13th. The State of Virginia, although a large majority of her people were in rebellion, has been continuously and without interruption, through the action of a portion of her loyal citizens, recognized as a state government by every department of the government of the United States; with a governor regularly elected under the Constitution of 1851; with her representatives admitted to seats in each branch of Congress during the rebellion, she therefore stands in a different relation to the government from those States that have disclaimed all right to such representation, and that have had provisional governors since the war appointed by the President.
14th. But inasmuch as the Constitution of Virginia, now in operation, declares that the House of Delegates shall consist of not less than eighty, nor more than one hundred and four members, and the Senate shall never be less than one fourth that number; and inasmuch as the first Legislature that assembled under that provision of the Constitution consisted of only fourteen in one house and six in the other, and as the present Legislature now in session at Richmond was authorized and convened by the said " town council” (as it has been aptly termed in the Senate of the United States), which possessed no such authority; and as the present Legislature is composed, in a large part, of those who were expressly forbidden by the Constitution under which they profess to act to hold any office whatever; and inasmuch as such Constitution imperatively requires an oath to be administered to each one before he shall be qualified to serve as a member of the Legislature, which oath has never been administered to any one member of the body, but has been totally disregarded and set aside; and inasmuch as they have proceeded without authority to remove all disabilities imposed upon themselves by the Constitution, and have at the . same time endeavored, by their legislative action, to make treason a virtue to be rewarded, and loyalty to the United States a crime to be punished, by removing from office every loyal citizen whom they could reach, and substituting in their stead those who have figured conspicuously in the rebel service, and who are disqualified by the Constitution from holding the offices which they have been selected to fill; therefore, it is clear that there has been no constitutionally organized legislative body in Virginia since their present Constitution was adopted in the year 1864, and that, by necessary consequence, all acts, and parts of acts, resolutions, elections, appointments, and other proceedings adopted by either of the bodies styling themselves “The Legislature of Virginia” since the adoption of the Alexandria Constitution, have been in violation of the plainest provisional requirements of that Constitution, and are absolutely null and void, and of no effect.
15th. In this condition of things it is imperatively necessary that the restoration of that state to its national rights should be commenced "de novo” by the call of a Legislature by the governor of the state, to be composed of loyal men only, under such restrictions upon the eligibility to office as the Constitution provides, and under such enlargement of the qualification of suffrage as the military authorities may prescribe (that state being still under military control), as will render an election practicable.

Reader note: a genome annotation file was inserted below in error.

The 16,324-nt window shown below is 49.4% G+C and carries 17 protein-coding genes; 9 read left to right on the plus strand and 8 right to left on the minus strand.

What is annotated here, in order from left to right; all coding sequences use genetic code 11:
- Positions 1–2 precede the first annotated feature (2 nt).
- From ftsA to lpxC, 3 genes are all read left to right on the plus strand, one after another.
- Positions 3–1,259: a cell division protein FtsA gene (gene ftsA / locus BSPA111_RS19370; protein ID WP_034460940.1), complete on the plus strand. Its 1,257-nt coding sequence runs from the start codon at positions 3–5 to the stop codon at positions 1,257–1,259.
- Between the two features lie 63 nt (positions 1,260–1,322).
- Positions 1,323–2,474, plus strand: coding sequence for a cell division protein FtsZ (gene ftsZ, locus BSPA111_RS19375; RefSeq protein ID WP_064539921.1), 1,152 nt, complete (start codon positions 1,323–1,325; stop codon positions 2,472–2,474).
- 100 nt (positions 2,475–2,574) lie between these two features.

THE GARNETT LETTERS- THE FIRST LETTER.
The following letter will explain itself. It was addressed to a gentleman that I knew to be a warm personal friend, and I had supposed sympathized in all my political views, but in this it seems I was mistaken. Whether the fault was mine or his, it is not proper here to inquire; but I addressed the letter to him through the public prints-having first asked his permission to do so—in reply to one just received from him.
This letter was intended as an explanation of the above axioms, and as illustrative of my views of the political sentiment and condition of Virginia at the time,
Alexandria, Va., February 16, 1866. MU&COL GARNETT, Esq. : DEAR SIR, --Your letter reached me last night, in which you say, “The report of the proceedings of the Alexandria meeting has been published here, and is doing you serious injury; the committee appointed to wait upon you reported that suffering from neuralgia prevented you addressing the meeting, and that you declined doing so with thanks, leaving it to be inferred that, if well, you would have accepted the invitation, and that you approved the object of the meeting. This has inspirited your enemies and dispirited your friends to a degree you can scarcely imagine. Your letter to me says you disapproved of the movement, but I am not authorized to publish it; it is due to yourself and your many warm friends that you should clearly define your position We can elect you to the Senate before the adjournment, with this difficulty removed; let it rest as it is, and there is no chance."
You will excuse me, my good friend, for saying that no man, in my opinion, ever had a body of as many warm friends as I know, and gratefully know, I have, who was so frequently called upon to defend himself before them for every idle and ridiculous conjecture that his enemies might whisper to his disadvantage. Let me state the facts of the case: I arrived here on that afternoon without the slightest knowledge that such a meeting was in contemplation; during the evening the committee appointed for that purpose called, and extended the invitation to attend the meeting and address them, to which I replied, “Why, gentlemen, it would be impossible for me to address the meeting without making myself an unacceptable guest, as I do not concur with
in I am inflexibly opposed to your whole scheme. I can not admit that there is any power in Congress to reduce a state to the condition of a territory; the Constitution provides for making a state out of a territory, but it nowhere provides for reducing a state to a territory." They then asked me if they should give that as my reply to the meeting. I said, "Oh no; that might be regarded as discourteous to the meeting; make some excuse for me: say I have the neuralgia, and am afraid to venture out," and I might have added, return them my thanks for the compliment.' If I did not, I should have done it; common civility required it, and I am obliged to the committee for supplying the omission if I did not; but it never entered into my mind that this most innocent occurrence would involve me in so much trouble with my friends elsewhere ; but that to decline an invitation to address a meeting, with “thanks” for